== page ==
A huge benefit of extreme minimalism is that it saves so much money. Don’t interrupt your money flow by making decisions that will affect your ability to get things done and, by extension, your income.

4) It’s affecting your happiness

Wow, you threw out your paint, brushes, and canvases? Why would you do that? Painting is your passion, you do it every day!

Don’t give up on your passions and what you love to do in order to pursue extreme minimalism. If it gives your life meaning and purpose, pursue it as vigorously as possible!

Also note that throughout the extreme minimalist process, you might be bored, things might get a little quiet, and there will likely be an adjustment period.

These things are normal. But when you encounter feelings of dread and misery in connection to your minimalist pursuits, it would be a good idea to slow down or stop.

You’ll know when it just doesn’t feel right and in that case extreme minimalism just might not be for you, which is completely okay! Listening to yourself is what’s most important.

If you’re still interested in minimalism take it down a notch to some expressive and therapeutic contemporary minimalism to ease your way in.

5) It doesn’t reasonably fit your home life

You and your household of 5 have now downsized to a one bathroom apartment with few amenities in order to get in touch with your inner extreme minimalist.

Or perhaps you have a paraplegic member of your home; it wouldn’t be feasible to remove all of their equipment and get a smaller place where it’s harder for them to maneuver. That’s not to say that paraplegics can’t be extreme minimalists!

This is just another one of those cases where, especially if you have dependents, you need to be fair in your judgement of whether this lifestyle is beneficial for everyone. You have to check that it’s suitable for everyone and not just something you want to do.

Extreme Minimalists Tips

This is as minimal as it gets! Don’t feel bad if you go a little overboard out of zealousness. It’s a change to be excited about, but it’s also a learning process and you have to adjust as you go.

It’s not going to be perfect, but if it’s something that improves your health and happiness then it’s worth some trial-and-error.

If you want to be an extreme minimalist, you’ll really have to put your mind to it. If some of the tips here are unorthodox, remember that you won’t be living like the majority of people in the country. In fact, you’ll be living in the direct opposite fashion. 

If you’re living on the edge, let’s make sure you’re doing it right. 

  • Substitute your mattress. Your spring mattress is big and not portable at all. If you’re an extreme minimalist, it might be the largest item in your home. If you want a storage-friendly option or just don’t have much space, get an air mattress that you can deflate and put away during the day. Another good option is a futon, bed couch, or just sleeping on your regular couch. If you don’t mind it, you can even sleep in a sleeping bag or on the floor.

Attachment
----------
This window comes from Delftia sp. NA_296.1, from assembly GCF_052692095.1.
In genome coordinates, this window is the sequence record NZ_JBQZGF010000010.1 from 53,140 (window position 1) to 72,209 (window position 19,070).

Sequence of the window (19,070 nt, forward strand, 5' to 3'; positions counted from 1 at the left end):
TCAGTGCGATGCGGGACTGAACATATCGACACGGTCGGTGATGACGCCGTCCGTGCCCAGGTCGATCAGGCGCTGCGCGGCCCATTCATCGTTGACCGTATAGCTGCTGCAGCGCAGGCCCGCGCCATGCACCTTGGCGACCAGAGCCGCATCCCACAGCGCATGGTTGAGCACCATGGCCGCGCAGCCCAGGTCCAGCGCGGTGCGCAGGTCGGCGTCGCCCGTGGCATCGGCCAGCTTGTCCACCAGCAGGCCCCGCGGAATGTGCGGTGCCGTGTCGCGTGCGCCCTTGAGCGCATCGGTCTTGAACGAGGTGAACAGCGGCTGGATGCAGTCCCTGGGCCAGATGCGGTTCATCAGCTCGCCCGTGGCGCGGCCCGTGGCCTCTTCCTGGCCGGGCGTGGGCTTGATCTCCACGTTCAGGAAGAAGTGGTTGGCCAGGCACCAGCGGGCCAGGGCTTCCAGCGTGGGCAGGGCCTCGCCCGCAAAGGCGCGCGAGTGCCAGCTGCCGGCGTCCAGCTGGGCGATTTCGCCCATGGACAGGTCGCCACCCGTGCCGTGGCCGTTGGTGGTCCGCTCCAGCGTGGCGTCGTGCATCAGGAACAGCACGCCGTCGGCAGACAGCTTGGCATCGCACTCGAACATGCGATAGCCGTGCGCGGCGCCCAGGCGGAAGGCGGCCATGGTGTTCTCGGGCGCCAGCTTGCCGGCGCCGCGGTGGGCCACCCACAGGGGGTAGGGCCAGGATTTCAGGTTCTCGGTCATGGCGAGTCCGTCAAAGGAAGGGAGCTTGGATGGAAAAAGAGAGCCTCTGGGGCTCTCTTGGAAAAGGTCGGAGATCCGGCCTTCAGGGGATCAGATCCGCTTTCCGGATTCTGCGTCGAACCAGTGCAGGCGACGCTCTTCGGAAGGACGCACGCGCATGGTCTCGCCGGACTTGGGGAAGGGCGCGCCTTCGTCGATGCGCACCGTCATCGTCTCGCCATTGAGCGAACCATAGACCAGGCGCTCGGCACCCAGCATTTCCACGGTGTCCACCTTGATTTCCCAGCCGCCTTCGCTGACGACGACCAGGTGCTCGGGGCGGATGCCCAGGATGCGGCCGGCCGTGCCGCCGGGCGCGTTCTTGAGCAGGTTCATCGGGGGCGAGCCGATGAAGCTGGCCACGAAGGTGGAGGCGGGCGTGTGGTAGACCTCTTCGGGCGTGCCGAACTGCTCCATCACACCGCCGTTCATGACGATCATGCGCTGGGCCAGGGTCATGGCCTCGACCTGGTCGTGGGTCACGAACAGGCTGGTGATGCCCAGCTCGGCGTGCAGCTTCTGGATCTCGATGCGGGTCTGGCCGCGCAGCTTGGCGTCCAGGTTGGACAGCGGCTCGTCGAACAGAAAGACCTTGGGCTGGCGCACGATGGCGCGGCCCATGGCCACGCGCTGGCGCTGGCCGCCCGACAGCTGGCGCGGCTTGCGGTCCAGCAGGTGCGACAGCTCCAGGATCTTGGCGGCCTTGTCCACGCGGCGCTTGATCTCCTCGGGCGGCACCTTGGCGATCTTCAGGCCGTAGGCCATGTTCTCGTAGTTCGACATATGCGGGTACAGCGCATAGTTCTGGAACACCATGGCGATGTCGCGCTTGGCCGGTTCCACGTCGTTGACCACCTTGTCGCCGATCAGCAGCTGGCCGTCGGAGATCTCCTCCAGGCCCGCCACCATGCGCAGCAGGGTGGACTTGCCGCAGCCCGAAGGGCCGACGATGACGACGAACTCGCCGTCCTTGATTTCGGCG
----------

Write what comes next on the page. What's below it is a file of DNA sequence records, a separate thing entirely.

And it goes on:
• Establish boundaries. You’re going to need to make your boundaries very clear to yourself and the people around you. For example, communicate to your family that you don’t want gifts for holidays. This is so you don’t have to deal with sentimental clutter (the hardest kind). Establish rules for shopping, meals, and a clad iron list of necessities. Write them down to make referring back to them easier. 
  • It’s not about depriving yourself. This shouldn’t feel like a punishment. If you’re enduring feelings of loss, fill that void with mindful thought and action. No one is taking anything from you, for whatever material possessions you shed you’re gaining something intangible.
  • Say “no”. Learning how to use this little two-letter, monosyllabic word will save you time, frustration, regret, and keep you on track to your extreme minimalist goals. You’re surely going to have to decline certain things that you would’ve otherwise done before.
  • Expand the use of things. Use your body wash to wash your hair. Use a bit of dish soap to wash your clothes. Shred old shirts and use them as cleaning rags. Your coffee table is often just as good as a dinner table or desk. Reduce your cooking area to the bare kitchen essentials for a minimalist, and focus on other things.

Final Notes

If you’re not quite ready to move into the woods and live off of the land, extreme minimalism is the next best thing. Though not a necessity, minimalism and frugality often go well together.

In this process you’ll become very intimate with your possessions and their functions. When the function of each of your possessions is unique, necessary, and contributes to your life in some way, you develop an unmatched state of gratefulness.

Without one of these things, you literally wouldn’t be able to go about your day in an ordinary and efficient manner. So you come to more closely recognize and acknowledge these things for their role.

Practice caution! Extreme minimalism can be too extreme. To reduce the likelihood that you’ll minimize too much, pace yourself and don’t jump right in. By “jump right in”, don’t toss all your things but your toothbrush and pillow out the door.

This process is about making conscious decisions about what is best for you. That part never stops. You should always be in the state of mind to make decisions that are accurate and in your best interest.

If it feels like it might be a step too far then back up, reflect, weigh some pros and cons, and make an informed decision. But don’t empty your life off a whim, you might end biting off more than you can chew.